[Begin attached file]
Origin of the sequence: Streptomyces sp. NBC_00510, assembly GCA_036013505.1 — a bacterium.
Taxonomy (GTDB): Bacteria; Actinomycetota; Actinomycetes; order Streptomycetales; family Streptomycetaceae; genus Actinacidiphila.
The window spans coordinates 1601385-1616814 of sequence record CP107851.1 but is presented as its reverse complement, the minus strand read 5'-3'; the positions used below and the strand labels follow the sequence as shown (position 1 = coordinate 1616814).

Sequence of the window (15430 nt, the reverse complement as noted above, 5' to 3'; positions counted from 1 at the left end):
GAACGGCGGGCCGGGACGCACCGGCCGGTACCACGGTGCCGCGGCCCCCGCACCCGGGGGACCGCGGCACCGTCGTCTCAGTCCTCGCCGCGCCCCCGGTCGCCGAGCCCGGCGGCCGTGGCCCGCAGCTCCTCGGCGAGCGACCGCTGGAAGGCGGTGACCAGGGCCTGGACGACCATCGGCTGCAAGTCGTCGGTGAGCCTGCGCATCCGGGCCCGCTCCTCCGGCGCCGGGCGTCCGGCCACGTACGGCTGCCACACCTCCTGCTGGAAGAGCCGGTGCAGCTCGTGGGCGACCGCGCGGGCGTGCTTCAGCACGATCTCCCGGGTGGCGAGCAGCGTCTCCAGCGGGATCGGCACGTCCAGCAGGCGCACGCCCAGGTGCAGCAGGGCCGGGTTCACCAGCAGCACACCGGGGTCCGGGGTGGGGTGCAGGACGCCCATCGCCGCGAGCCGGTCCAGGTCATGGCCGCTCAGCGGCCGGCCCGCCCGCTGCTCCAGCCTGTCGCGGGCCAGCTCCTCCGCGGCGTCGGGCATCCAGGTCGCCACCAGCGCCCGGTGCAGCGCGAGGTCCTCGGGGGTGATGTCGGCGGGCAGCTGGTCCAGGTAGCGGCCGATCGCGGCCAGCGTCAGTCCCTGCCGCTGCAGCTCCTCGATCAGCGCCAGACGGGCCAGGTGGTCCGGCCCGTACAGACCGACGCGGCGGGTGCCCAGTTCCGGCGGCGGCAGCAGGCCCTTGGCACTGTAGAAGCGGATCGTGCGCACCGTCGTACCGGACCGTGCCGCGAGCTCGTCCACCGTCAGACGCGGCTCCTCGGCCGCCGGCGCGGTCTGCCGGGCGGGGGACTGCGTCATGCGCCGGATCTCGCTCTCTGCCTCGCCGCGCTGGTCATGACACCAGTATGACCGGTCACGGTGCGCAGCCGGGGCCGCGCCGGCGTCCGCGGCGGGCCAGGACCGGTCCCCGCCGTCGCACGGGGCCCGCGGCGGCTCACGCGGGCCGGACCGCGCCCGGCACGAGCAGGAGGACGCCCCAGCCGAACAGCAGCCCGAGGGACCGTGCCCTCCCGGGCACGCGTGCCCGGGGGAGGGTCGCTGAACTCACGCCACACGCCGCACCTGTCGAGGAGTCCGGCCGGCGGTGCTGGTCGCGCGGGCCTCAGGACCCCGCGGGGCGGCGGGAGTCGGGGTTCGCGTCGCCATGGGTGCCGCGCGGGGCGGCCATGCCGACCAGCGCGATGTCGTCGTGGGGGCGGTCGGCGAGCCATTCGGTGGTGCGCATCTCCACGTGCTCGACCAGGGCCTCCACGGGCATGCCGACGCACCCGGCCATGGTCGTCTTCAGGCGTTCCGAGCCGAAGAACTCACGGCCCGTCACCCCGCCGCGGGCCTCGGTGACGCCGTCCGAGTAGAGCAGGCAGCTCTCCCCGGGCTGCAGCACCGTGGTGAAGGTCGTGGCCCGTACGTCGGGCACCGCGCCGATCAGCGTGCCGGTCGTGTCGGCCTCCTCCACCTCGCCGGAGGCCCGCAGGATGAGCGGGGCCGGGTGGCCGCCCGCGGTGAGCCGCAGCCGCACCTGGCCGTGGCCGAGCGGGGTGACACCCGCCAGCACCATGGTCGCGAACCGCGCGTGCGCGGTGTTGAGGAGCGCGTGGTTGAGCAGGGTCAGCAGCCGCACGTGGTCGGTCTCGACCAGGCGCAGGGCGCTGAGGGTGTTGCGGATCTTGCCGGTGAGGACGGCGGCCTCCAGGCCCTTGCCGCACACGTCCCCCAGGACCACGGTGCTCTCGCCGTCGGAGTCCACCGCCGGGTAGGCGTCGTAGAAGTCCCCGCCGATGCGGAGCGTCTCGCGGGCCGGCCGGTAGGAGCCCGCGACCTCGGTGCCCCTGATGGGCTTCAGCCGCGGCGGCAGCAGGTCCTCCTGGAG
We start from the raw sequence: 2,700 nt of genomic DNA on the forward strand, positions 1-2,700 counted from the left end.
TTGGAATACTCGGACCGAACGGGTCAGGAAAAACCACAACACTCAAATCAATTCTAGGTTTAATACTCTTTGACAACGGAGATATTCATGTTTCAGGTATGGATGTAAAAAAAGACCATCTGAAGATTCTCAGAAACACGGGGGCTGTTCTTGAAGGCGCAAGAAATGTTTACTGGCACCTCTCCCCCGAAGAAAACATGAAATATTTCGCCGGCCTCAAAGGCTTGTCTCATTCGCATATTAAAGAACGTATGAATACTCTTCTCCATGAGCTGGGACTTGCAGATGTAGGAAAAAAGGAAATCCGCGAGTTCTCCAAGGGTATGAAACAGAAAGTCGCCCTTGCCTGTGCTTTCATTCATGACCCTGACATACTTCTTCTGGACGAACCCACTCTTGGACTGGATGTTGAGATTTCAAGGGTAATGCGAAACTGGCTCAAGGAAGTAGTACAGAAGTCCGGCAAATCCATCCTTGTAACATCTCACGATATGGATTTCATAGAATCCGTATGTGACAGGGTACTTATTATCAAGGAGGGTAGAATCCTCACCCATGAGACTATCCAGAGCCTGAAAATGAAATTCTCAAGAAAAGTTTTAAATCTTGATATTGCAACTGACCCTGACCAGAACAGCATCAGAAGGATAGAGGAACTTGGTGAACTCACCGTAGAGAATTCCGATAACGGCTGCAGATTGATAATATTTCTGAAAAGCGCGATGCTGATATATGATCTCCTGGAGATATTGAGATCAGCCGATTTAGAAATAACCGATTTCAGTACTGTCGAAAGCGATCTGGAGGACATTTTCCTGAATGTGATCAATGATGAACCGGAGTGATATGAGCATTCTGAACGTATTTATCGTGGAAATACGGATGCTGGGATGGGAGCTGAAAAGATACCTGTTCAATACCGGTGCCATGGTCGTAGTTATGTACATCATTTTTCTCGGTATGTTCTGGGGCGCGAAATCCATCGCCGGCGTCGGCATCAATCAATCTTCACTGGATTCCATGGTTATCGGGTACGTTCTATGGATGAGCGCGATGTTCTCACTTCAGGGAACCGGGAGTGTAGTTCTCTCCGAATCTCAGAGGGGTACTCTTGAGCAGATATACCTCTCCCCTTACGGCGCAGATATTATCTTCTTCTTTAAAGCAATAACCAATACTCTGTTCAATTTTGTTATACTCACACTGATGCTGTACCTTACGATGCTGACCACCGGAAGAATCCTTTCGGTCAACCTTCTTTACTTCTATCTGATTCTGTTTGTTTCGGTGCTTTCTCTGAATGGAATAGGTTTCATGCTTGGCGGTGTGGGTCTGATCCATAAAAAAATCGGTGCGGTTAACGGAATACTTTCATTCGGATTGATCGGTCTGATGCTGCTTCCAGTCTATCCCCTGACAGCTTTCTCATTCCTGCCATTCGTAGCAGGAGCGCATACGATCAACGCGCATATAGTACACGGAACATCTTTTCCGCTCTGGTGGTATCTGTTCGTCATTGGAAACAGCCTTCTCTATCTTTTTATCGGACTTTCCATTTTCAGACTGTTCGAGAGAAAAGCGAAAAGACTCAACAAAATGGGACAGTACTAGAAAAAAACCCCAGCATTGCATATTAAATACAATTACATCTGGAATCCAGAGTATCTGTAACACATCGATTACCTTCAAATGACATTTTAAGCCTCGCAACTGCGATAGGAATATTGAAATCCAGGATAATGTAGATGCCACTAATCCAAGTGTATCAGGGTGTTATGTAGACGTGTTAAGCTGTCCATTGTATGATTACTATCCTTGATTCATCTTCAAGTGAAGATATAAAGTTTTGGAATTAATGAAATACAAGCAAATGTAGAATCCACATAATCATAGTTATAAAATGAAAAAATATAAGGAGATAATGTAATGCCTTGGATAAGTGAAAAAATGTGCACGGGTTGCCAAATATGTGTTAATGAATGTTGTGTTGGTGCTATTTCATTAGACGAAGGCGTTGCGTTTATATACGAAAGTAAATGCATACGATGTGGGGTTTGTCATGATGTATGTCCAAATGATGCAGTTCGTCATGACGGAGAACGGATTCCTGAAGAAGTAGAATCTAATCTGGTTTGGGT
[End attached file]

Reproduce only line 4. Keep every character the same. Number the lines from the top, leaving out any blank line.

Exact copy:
Sequence of the window (15430 nt, the reverse complement as noted above, 5' to 3'; positions counted from 1 at the left end):